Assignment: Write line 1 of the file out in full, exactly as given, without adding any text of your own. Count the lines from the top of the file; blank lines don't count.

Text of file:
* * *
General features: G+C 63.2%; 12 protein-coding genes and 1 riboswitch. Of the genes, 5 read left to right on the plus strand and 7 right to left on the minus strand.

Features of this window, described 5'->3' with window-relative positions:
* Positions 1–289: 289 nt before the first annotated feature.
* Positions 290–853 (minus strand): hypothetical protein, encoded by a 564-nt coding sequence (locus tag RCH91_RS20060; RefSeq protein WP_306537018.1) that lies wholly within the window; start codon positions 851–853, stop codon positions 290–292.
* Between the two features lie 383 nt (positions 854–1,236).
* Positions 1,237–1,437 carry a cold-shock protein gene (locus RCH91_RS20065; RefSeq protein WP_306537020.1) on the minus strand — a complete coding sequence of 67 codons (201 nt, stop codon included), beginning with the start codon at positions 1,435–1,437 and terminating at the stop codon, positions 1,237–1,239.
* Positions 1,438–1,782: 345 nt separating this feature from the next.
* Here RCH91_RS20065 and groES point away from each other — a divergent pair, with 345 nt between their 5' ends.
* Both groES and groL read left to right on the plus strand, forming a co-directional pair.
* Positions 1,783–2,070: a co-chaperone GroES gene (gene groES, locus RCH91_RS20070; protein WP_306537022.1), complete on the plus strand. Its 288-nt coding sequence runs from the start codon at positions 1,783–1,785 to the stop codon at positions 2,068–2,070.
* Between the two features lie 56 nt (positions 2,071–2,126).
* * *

General features: G+C 63.2%; 12 protein-coding genes and 1 riboswitch. Of the genes, 5 read left to right on the plus strand and 7 right to left on the minus strand.